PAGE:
Smart strategies for coping with your family members when tensions run high during the holidays.

By Gail Saltz, MD
December 05, 2016
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Wondering if it's weird to dread spending time with your family during the holidays? The answer: No, not at all. Holidays bring out the best and the worst in families. It's a time when people with lots of history and baggage, as well as differing personalities and opinions, come together under the same roof for an extended period. On top of that, we often go into these occasions with enormous expectations of perfect togetherness. Put it all together and you've got a recipe for anxiety and friction (not to mention disappointment when things don't go seamlessly).

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It helps if you plan activities to do together but also leave room for breaks from each other, as well as limit how much time you all spend in the same space. If everyone is gearing up for the family flag football game in the yard, say, go ahead and sit this one out. Grab your hubby and walk around the block just the two of you. No harm, no foul—you can join in the board game tournament after dinner. The quality of your time with your loved ones matters more than the quantity. And taking those breathers from each other will probably make the moments you kick back as a group much more peaceful and meaningful.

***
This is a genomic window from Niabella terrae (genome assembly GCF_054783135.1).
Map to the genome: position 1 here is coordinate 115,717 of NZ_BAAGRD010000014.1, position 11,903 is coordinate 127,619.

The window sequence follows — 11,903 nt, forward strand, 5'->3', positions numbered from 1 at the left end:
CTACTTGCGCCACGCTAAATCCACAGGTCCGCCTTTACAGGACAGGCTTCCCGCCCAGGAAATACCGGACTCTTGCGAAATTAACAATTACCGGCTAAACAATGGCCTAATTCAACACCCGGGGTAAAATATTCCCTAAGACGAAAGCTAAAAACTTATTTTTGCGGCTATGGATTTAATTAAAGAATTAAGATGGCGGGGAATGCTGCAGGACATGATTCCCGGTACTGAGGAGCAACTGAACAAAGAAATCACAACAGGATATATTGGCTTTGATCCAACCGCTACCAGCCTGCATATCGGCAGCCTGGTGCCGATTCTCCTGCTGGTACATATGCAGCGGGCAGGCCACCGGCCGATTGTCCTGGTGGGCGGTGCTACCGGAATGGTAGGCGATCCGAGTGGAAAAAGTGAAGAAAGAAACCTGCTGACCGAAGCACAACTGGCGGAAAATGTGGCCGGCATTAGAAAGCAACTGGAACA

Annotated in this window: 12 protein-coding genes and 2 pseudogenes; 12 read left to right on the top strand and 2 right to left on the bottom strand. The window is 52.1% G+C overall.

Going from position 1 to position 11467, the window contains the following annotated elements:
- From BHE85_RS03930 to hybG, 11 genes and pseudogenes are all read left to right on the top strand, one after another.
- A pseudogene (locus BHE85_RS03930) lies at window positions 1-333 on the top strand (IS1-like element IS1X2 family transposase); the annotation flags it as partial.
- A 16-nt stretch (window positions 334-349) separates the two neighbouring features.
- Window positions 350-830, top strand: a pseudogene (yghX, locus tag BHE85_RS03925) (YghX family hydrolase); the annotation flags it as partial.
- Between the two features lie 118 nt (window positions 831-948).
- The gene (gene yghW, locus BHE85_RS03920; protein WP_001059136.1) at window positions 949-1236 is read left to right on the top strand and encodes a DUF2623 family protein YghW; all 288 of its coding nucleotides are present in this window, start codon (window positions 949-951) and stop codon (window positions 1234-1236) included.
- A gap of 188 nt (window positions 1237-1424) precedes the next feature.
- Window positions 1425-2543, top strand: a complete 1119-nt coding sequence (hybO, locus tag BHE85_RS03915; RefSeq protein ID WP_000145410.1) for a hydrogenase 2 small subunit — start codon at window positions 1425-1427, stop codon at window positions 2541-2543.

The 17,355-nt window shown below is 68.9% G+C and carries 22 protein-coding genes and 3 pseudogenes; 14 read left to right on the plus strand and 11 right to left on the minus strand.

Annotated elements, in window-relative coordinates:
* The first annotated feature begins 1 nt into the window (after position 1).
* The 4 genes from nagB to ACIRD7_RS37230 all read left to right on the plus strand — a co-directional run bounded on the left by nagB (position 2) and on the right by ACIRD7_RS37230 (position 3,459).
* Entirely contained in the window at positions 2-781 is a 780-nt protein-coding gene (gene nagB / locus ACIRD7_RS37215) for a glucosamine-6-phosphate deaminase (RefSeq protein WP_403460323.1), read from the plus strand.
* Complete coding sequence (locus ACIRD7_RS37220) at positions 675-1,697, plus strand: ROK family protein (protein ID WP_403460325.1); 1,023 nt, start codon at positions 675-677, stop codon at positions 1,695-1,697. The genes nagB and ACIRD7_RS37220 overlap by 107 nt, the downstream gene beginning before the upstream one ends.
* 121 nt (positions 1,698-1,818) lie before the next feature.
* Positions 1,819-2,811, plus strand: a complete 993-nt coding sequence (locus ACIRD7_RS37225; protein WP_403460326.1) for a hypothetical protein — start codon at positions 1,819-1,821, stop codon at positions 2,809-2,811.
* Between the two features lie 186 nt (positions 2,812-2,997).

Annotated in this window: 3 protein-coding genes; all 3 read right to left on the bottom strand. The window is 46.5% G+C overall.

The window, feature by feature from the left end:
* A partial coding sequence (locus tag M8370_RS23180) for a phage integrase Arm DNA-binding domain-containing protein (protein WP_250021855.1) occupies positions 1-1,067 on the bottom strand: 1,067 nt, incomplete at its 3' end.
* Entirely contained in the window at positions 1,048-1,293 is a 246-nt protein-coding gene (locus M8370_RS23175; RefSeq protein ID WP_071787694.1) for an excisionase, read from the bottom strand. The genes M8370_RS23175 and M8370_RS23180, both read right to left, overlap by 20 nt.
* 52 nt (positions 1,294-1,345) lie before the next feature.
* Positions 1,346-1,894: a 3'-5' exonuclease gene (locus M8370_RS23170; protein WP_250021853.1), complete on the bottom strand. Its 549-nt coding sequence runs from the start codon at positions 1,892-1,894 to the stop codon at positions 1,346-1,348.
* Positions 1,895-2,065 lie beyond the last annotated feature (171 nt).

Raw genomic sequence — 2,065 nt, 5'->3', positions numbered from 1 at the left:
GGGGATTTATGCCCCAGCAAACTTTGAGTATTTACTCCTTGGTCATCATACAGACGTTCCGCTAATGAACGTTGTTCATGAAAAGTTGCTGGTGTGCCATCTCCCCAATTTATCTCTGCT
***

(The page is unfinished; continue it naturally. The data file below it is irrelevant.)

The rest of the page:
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That's not to say you won't bicker or have a fiery moment over dessert. But think before you engage: If your highly opinionated uncle is going on about his extreme political views at the table, you might decide that it's not worth it to provide the counterpoint to his argument. In any type of family face-off, avoid getting personal. It's normal to get annoyed by each other's quirks, but you don't need to strike back and hurt someone you love with your words. The bottom line? When you feel your nerves beginning to fray, just remind yourself: You love this bunch.


Gail Saltz, MD, is a psychiatrist and television commentator in New York City who specializes in health, sex, and relationships.